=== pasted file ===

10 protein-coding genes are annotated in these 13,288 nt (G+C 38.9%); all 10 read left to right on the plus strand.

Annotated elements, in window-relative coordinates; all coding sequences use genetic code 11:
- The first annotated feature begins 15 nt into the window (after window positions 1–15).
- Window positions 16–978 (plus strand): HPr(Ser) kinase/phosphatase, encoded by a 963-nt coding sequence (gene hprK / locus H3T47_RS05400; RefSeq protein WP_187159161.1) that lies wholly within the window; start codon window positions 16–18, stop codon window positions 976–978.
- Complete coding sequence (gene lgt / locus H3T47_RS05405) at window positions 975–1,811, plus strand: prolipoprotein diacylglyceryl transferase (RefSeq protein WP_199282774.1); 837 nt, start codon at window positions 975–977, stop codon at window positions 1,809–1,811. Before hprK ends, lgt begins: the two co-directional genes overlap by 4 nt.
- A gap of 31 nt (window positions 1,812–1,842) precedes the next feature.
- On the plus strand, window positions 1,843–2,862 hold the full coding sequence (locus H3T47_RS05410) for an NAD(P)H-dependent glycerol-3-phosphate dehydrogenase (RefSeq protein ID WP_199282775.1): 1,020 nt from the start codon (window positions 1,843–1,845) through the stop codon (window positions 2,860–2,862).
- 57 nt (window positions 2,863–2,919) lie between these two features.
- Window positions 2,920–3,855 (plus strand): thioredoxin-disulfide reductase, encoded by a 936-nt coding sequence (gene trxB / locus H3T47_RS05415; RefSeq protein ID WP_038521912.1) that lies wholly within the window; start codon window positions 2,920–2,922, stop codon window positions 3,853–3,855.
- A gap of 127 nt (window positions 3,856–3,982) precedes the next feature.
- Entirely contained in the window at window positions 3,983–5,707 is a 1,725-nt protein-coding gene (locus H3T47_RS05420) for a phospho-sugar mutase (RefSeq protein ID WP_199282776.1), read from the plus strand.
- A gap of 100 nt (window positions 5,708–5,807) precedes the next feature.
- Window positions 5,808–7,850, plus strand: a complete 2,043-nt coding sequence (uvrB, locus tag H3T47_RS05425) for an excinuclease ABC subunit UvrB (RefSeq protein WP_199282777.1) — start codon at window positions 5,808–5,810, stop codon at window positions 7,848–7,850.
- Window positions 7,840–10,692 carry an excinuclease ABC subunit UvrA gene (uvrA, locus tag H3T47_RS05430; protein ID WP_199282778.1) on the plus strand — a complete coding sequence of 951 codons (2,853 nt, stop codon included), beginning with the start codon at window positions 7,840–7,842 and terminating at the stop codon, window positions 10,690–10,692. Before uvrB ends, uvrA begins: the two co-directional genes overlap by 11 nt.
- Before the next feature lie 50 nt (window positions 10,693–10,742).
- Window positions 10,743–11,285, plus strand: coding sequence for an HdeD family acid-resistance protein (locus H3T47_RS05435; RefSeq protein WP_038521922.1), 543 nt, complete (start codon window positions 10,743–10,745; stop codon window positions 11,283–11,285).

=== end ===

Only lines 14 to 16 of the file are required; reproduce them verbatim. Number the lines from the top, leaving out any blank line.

- Window positions 7,840–10,692 carry an excinuclease ABC subunit UvrA gene (uvrA, locus tag H3T47_RS05430; protein ID WP_199282778.1) on the plus strand — a complete coding sequence of 951 codons (2,853 nt, stop codon included), beginning with the start codon at window positions 7,840–7,842 and terminating at the stop codon, window positions 10,690–10,692. Before uvrB ends, uvrA begins: the two co-directional genes overlap by 11 nt.
- Before the next feature lie 50 nt (window positions 10,693–10,742).
- Window positions 10,743–11,285, plus strand: coding sequence for an HdeD family acid-resistance protein (locus H3T47_RS05435; RefSeq protein WP_038521922.1), 543 nt, complete (start codon window positions 10,743–10,745; stop codon window positions 11,283–11,285).